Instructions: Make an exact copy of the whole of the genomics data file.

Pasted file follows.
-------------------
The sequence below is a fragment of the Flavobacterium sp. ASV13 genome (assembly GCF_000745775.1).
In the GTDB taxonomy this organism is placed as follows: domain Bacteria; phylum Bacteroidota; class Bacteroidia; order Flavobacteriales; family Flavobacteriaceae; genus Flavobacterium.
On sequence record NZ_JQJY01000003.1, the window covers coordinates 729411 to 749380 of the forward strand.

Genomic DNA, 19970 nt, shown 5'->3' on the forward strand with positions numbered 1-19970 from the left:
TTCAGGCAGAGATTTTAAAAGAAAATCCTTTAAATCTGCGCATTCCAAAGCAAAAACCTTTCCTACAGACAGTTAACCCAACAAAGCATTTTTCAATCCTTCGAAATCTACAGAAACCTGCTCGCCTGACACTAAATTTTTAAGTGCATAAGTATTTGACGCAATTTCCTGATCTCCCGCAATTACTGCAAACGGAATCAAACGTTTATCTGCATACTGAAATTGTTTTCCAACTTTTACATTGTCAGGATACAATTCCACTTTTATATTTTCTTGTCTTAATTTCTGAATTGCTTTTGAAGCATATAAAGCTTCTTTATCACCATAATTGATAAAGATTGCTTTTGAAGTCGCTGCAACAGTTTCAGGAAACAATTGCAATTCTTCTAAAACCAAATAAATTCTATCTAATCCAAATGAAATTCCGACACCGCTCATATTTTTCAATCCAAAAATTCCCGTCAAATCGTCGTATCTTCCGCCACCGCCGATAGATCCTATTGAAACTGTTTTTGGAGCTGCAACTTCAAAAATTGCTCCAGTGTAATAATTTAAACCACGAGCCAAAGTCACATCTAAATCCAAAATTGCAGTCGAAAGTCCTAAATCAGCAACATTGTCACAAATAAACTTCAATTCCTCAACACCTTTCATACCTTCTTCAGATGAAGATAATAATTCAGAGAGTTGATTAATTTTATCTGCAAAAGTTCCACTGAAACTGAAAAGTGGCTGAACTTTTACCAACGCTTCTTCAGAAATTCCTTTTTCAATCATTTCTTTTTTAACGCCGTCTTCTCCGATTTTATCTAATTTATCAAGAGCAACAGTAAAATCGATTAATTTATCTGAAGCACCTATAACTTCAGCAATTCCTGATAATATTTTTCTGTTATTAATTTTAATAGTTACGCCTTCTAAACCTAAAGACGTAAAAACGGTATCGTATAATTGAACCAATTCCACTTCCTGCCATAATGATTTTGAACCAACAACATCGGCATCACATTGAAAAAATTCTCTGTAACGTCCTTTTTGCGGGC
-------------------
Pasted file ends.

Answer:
The sequence below is a fragment of the Flavobacterium sp. ASV13 genome (assembly GCF_000745775.1).
In the GTDB taxonomy this organism is placed as follows: domain Bacteria; phylum Bacteroidota; class Bacteroidia; order Flavobacteriales; family Flavobacteriaceae; genus Flavobacterium.
On sequence record NZ_JQJY01000003.1, the window covers coordinates 729411 to 749380 of the forward strand.

Genomic DNA, 19970 nt, shown 5'->3' on the forward strand with positions numbered 1-19970 from the left:
TTCAGGCAGAGATTTTAAAAGAAAATCCTTTAAATCTGCGCATTCCAAAGCAAAAACCTTTCCTACAGACAGTTAACCCAACAAAGCATTTTTCAATCCTTCGAAATCTACAGAAACCTGCTCGCCTGACACTAAATTTTTAAGTGCATAAGTATTTGACGCAATTTCCTGATCTCCCGCAATTACTGCAAACGGAATCAAACGTTTATCTGCATACTGAAATTGTTTTCCAACTTTTACATTGTCAGGATACAATTCCACTTTTATATTTTCTTGTCTTAATTTCTGAATTGCTTTTGAAGCATATAAAGCTTCTTTATCACCATAATTGATAAAGATTGCTTTTGAAGTCGCTGCAACAGTTTCAGGAAACAATTGCAATTCTTCTAAAACCAAATAAATTCTATCTAATCCAAATGAAATTCCGACACCGCTCATATTTTTCAATCCAAAAATTCCCGTCAAATCGTCGTATCTTCCGCCACCGCCGATAGATCCTATTGAAACTGTTTTTGGAGCTGCAACTTCAAAAATTGCTCCAGTGTAATAATTTAAACCACGAGCCAAAGTCACATCTAAATCCAAAATTGCAGTCGAAAGTCCTAAATCAGCAACATTGTCACAAATAAACTTCAATTCCTCAACACCTTTCATACCTTCTTCAGATGAAGATAATAATTCAGAGAGTTGATTAATTTTATCTGCAAAAGTTCCACTGAAACTGAAAAGTGGCTGAACTTTTACCAACGCTTCTTCAGAAATTCCTTTTTCAATCATTTCTTTTTTAACGCCGTCTTCTCCGATTTTATCTAATTTATCAAGAGCAACAGTAAAATCGATTAATTTATCTGAAGCACCTATAACTTCAGCAATTCCTGATAATATTTTTCTGTTATTAATTTTAATAGTTACGCCTTCTAAACCTAAAGACGTAAAAACGGTATCGTATAATTGAACCAATTCCACTTCCTGCCATAATGATTTTGAACCAACAACATCGGCATCACATTGAAAAAATTCTCTGTAACGTCCTTTTTGCGGGC